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FUNDING > Arctic Natural Sciences

Division of Polar Programs

Henrietta Edmonds
hedmonds@nsf.gov, (703) 292-8029
Room 755

Ming-Yi Sun
msun@nsf.gov, (703) 292-7437
Room 755

William J. Wiseman
wwiseman@nsf.gov, (703) 292-4750
Room 755


13-592  Program Solicitation

The Arctic Natural Sciences (ANS) Program supports disciplinary and interdisciplinary research on arctic processes and phenomena, with particular emphasis on understanding the changing arctic environment. The Program encourages proposals that test hypotheses leading to new understanding of the Arctic and the development of predictive tools. Although proposals to perform monitoring per se are discouraged, the program welcomes proposals that use the data generated by the Arctic Observing Network to advance scientific understanding of the Arctic.

Proposals submitted to the ANS program should focus on arctic processes; proposals to examine generic processes that could be studied outside the Arctic are more appropriate to other programs within the Foundation. ANS co-reviews proposals relevant to arctic processes that are submitted to many other programs in, among others, the Directorates for Geosciences; Mathematical and Physical Sciences; Social, Behavioral, and Economic Sciences; and Biological Sciences. ANS also formally participates in several cross-foundation competitions each year (recent examples include Paleo Perspectives on Climate Change, SEES Earth System Modeling, and SEES Ocean Acidification). In general, arctic proposals germane to special competitions should be submitted directly to these competitions rather than to ANS; prospective PIs are encouraged to contact the ANS program directors with questions about the appropriate "home" for their proposals.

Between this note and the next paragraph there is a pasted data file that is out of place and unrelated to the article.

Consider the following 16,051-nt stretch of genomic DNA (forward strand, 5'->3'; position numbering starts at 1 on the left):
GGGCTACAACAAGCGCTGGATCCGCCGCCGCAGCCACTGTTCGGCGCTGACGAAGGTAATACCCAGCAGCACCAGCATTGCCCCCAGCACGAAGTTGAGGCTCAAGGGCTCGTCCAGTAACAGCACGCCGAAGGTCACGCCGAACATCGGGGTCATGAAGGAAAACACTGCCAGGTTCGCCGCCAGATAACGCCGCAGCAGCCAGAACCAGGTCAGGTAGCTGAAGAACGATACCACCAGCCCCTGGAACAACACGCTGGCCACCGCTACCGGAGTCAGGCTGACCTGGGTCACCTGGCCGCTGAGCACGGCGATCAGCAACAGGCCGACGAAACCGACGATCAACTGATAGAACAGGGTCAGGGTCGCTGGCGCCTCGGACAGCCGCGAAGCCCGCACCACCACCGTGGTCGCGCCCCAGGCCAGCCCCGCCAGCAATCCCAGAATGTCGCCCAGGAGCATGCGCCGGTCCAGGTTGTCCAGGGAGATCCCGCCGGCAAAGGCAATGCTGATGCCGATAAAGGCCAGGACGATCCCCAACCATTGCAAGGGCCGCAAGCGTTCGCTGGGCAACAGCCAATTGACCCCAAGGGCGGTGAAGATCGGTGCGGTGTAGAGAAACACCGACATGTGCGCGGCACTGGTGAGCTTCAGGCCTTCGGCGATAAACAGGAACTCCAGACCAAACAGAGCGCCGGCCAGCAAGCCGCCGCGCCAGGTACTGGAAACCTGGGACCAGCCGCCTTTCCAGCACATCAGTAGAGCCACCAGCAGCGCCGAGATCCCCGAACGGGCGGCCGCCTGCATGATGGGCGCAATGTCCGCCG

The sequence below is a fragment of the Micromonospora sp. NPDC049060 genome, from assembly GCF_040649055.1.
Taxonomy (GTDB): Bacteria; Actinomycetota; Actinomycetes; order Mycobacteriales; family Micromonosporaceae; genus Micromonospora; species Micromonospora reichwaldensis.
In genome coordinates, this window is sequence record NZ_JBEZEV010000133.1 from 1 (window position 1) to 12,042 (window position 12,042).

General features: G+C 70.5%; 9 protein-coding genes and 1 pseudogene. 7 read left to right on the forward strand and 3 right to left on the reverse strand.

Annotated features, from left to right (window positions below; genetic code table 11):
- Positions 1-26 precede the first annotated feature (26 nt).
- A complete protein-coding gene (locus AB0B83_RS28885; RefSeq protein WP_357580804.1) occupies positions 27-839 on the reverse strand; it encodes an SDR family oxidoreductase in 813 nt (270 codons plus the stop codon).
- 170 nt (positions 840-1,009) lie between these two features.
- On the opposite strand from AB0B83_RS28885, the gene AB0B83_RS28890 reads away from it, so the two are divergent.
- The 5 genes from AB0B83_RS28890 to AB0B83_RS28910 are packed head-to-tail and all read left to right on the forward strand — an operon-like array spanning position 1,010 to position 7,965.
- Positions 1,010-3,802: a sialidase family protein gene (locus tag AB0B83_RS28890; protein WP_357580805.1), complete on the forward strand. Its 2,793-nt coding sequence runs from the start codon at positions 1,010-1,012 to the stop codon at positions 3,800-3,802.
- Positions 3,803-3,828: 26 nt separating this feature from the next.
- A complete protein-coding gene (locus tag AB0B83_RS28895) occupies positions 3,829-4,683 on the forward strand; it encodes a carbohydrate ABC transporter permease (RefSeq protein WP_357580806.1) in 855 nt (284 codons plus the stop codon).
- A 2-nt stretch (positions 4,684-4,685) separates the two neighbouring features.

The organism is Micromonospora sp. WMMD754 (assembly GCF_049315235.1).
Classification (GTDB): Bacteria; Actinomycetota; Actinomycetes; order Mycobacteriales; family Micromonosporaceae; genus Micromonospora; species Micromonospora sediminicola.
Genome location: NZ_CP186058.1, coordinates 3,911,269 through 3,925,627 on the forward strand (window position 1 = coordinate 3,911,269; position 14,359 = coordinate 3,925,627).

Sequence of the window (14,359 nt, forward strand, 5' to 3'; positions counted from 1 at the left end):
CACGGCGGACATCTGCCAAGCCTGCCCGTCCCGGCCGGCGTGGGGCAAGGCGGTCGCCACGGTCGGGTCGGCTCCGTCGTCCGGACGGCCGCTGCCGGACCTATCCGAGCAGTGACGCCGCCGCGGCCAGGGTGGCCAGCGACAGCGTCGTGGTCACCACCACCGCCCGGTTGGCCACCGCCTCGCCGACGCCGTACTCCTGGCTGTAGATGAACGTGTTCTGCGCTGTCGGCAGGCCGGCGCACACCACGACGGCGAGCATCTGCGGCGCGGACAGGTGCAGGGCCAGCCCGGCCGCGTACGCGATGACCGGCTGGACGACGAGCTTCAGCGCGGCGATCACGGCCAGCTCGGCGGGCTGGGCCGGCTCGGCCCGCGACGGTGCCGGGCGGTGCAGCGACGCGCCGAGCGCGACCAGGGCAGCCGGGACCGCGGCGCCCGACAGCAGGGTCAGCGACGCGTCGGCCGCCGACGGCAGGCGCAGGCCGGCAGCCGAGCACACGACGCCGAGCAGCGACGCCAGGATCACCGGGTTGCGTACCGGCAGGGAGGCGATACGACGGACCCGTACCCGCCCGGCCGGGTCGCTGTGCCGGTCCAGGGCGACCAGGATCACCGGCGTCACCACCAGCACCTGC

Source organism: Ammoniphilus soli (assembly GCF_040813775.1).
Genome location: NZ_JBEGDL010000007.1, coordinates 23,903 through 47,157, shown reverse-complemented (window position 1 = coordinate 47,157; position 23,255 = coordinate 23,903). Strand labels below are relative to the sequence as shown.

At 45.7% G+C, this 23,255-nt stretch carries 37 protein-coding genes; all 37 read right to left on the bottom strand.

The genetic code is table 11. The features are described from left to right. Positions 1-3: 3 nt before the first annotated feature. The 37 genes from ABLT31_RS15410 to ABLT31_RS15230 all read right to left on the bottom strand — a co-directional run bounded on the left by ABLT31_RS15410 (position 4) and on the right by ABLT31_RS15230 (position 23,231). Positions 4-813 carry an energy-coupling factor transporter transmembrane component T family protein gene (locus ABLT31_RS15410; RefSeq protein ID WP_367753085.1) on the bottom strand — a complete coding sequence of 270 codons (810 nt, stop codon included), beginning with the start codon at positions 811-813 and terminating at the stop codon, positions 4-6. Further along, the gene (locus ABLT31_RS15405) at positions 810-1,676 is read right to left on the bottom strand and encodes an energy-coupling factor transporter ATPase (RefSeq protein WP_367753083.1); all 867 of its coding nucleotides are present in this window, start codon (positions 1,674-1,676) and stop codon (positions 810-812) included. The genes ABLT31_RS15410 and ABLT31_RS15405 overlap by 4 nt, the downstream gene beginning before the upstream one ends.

Areas of special interest include marine and terrestrial ecosystems, arctic atmospheric and oceanic dynamics and climatology, arctic geological and glaciological processes, and their connectivity to lower latitudes. Within these areas, some clarification of ANS priorities follows. ANS supports projects that emphasize understanding of arctic ecology, especially in the context of a rapidly changing arctic environment. Terrestrial and marine geology and geophysics projects of greatest interest are those that will improve interpretations of the geologic record of environmental change in the Arctic, particularly during the Quaternary. Projects that focus on all naturally occurring forms of arctic snow and ice, including seasonal snow, glaciers, and the Greenland ice sheet, are supported. Understanding the processes responsible for the evolution of permafrost and consequences of changing permafrost remains a priority, as well. The Program supports ocean science projects that advance knowledge of the processes of the Arctic Ocean and adjacent seas and their interactions with and across their boundaries. The development of sensors necessary to observe these processes is also supported by ANS. Given the breadth of research that ANS considers and supports, successful proposals are those that resonate both with disciplinary experts and with a diverse group of panelists who are asked to consider the relevance of each proposal to understanding the Arctic.

 

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